Pretty soon Moreno says "Dino"! and an aging bald man in stagehand black comes out with a tray and a bottle of Crown Royal. A welcome Rat Pack tribute, Moreno starts with a shot and asks the audience (to my shock), "Who wants a refill? You gotta bring your own glass though." A half a dozen people rush the stage and one lucky fan gets to keep the bottle once its emptied. You have to admit, entertainers rarely pour the audience a drink, how fun. We are led into another recognizable hit cover "Bridge Over Troubled Water" handled masterfully by the horns and string sections. A little video break comes on to tell us how the songs are conceived showing the three brothers in a gondola in Florence Italy. Next, to our surprise Moreno is in the audience as the song opens with him strumming on the acoustic guitar for "Moonlight Matinee". "You're lookin' Hollywood how can I look away? A starlet attitude in everything that you don't say" he sings and soon heads for the stage. Catching me and my camera off-guard, Moreno turns to me and says "how do you like the show so far"? Before thinking I yell over the music "I love you" and then turned bright red as I thought "I mean I love your music." The band joins in to move into a very upbeat number "I Think About You", showing some of those Nashville roots with wonderful vocal highs and lows.

We're met with another video about the song's conception before "Missin You" commences. The number features luscious muted trumpet by Chandler Judkins, among other treats. It's time for some swing again, my favorite. An amazing rendition to stir my heart of "Birth of the Blues" rings out. Wow. New Orleans is in the house as the horn section joined by third brother in the Moreno team, and writer Ricky Moreno, stroll through the crowd surrounding us by a massive sound. I'm delighted and soaking up the jazz touch.

Just as we're recovering from all the excitement, we get an absolutely stirring rendition of "Elanor Rigby" as Moreno displays his roots in and love of the Beatles. Lindsey Springer masterfully executes the cello and Moreno carefully navigates the piano on this complicated world-class story that took on new meaning for me after hearing it live with Moreno. Rich and magnificent, this version lingers with me today. The closing number is about to eclipse the opener as mighty band leader Moreno saddles into "Wild One" bringing the audience to its feet. A one-man piano circus ensues and it's an eyeful. Moreno proceeds to do poses I never thought possible while playing piano including standing on the piano and laying upside down while he plays. At the same time he never misses a note. He's totally done this before. The ovation is thunderous and like many, I thought about how and when I'd return to the show, and who I must bring.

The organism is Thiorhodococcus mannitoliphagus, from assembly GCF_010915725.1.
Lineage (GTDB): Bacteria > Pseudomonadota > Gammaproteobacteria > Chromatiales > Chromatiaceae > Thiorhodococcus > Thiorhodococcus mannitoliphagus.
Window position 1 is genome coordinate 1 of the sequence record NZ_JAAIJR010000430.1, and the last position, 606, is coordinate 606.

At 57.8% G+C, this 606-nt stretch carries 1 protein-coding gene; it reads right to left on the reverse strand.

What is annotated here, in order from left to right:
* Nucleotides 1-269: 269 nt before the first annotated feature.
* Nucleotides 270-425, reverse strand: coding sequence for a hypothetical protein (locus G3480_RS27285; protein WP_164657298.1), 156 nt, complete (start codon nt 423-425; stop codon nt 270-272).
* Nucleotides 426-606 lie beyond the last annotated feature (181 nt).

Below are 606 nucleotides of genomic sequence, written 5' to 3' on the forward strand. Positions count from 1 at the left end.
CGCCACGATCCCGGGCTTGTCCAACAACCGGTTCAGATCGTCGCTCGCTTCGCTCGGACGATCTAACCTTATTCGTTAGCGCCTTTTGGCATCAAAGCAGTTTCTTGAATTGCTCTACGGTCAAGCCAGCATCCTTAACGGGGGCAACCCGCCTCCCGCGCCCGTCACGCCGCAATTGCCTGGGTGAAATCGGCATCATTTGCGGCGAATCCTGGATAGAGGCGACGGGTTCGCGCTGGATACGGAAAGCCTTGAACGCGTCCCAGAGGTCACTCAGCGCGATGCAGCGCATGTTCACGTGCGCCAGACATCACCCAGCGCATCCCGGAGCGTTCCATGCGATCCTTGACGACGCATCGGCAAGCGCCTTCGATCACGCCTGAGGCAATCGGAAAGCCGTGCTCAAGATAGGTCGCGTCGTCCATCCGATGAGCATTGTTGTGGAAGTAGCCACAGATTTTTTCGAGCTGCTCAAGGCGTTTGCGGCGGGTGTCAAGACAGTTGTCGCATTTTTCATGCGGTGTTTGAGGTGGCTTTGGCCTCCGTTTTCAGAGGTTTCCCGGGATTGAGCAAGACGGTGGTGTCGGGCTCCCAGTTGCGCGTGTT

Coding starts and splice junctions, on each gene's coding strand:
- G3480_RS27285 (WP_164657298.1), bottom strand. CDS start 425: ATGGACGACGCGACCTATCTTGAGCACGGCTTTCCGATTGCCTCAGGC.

Frankie Moreno, photo credit: Frankie Tease

The Afterparty
Frankie jumps off stage exiting the showroom quickly to mingle with exited show goers, take photos with fans, and offer Moreno merchandise and autographs. Several people begin to hang out in the lobby in anticipation of the after-invite. We stand and chat loudly. Energy still on high, we are led down a long hollow Stratosphere corridor to the atmospheric black room. Members of the band, select fans, and Johnny Kats form the after-party set to loud hip-hop music. Crown Royal drinks are poured and mingling is in full swing. I also get to see the guitar that Moreno loves up-close. It has a scenic airbrush of Salzburg Austria on the face of its blonde wood. Gorgeous. There is a fan who tells me how jealous of me he was because I got to take pictures during the show. Several band members and returning guests invited directly by Frankie post-show fill the room. Some Vegas locals tell me stories of how many times they've been to the show. As things finally wind down, we all make our exits and I am gifted with a Moreno CD, and other gorgeous keepsakes. As I leave the Stratosphere backstage, I am riding on a Moreno high. What's that? Well it's something that this story won't do justice to, and you have to experience in this lifetime. I'm just sayin'. Like Moreno says to conclude his rendition of "Wild One" "My name is Frankie Moreno and I'm damn sure here to stay".

Frankie Moreno Backstage, photo credit: Frankie Tease

The Album Review